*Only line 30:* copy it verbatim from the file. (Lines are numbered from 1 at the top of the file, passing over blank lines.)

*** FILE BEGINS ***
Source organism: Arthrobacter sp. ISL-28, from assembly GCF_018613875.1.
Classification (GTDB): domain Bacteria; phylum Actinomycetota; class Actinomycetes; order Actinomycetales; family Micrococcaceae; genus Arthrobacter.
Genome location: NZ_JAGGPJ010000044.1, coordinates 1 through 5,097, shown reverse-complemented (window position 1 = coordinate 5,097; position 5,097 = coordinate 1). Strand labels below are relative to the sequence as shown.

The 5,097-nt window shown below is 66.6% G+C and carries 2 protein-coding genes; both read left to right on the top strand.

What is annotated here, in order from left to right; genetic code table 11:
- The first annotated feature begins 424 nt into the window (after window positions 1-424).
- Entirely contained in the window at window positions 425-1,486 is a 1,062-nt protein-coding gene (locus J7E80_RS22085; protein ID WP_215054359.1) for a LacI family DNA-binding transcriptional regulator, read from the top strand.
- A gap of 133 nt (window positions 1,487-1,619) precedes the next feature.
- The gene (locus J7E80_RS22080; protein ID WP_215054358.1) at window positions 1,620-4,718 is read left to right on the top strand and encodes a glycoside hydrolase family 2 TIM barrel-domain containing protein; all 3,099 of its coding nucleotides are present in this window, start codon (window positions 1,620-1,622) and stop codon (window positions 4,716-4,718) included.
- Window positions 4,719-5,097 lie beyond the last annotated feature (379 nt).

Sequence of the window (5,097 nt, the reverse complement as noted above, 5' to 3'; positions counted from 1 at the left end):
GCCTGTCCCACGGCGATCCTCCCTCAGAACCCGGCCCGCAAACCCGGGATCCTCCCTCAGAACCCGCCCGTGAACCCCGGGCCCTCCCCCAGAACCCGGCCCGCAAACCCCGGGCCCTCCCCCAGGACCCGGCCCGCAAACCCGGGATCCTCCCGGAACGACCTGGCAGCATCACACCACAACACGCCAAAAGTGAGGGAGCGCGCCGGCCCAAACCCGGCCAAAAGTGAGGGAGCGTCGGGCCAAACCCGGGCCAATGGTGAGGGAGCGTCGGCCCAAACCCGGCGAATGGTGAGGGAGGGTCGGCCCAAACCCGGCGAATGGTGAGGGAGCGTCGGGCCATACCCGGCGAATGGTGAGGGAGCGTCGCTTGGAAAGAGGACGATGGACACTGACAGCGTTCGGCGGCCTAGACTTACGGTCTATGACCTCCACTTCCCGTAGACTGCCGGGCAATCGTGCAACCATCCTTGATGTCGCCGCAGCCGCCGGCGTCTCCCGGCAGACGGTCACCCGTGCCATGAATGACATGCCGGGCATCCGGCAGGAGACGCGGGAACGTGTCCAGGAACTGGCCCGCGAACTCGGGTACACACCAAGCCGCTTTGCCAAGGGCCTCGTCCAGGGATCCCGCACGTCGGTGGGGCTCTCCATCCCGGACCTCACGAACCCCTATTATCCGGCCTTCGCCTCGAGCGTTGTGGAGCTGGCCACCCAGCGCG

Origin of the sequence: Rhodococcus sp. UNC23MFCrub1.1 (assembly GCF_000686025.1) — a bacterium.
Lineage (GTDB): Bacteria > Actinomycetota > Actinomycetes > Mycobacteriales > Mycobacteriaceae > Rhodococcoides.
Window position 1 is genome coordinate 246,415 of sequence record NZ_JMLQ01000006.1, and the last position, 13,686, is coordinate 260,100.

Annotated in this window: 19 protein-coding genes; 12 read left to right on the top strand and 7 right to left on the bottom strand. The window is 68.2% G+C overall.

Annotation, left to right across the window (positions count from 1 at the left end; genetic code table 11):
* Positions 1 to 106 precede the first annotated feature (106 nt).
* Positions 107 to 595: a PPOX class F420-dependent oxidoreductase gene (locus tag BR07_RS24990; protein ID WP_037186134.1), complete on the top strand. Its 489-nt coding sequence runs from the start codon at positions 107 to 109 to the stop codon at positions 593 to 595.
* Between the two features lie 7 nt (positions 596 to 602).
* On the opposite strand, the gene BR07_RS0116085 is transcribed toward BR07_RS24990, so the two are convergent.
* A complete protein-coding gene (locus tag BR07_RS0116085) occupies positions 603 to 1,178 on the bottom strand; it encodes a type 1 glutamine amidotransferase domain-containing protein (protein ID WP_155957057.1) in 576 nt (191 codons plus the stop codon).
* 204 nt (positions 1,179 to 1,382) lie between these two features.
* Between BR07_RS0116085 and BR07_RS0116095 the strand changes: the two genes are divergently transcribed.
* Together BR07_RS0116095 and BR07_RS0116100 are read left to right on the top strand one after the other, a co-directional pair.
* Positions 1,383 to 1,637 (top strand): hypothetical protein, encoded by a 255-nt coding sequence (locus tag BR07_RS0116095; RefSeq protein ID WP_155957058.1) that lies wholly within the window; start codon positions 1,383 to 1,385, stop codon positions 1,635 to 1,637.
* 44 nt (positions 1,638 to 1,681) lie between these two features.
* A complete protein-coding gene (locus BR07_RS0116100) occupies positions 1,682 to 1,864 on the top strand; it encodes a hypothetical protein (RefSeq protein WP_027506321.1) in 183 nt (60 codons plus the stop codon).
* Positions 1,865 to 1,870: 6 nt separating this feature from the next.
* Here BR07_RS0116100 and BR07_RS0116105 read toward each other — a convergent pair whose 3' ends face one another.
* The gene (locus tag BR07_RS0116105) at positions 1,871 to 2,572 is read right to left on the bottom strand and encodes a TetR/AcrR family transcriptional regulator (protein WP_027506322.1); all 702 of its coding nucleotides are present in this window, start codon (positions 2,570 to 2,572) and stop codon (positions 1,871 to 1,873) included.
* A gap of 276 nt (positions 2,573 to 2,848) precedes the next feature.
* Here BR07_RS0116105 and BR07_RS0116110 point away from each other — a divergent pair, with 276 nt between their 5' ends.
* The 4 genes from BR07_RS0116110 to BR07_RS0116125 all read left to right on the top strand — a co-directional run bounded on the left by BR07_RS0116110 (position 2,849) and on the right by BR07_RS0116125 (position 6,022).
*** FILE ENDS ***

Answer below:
* Here BR07_RS0116100 and BR07_RS0116105 read toward each other — a convergent pair whose 3' ends face one another.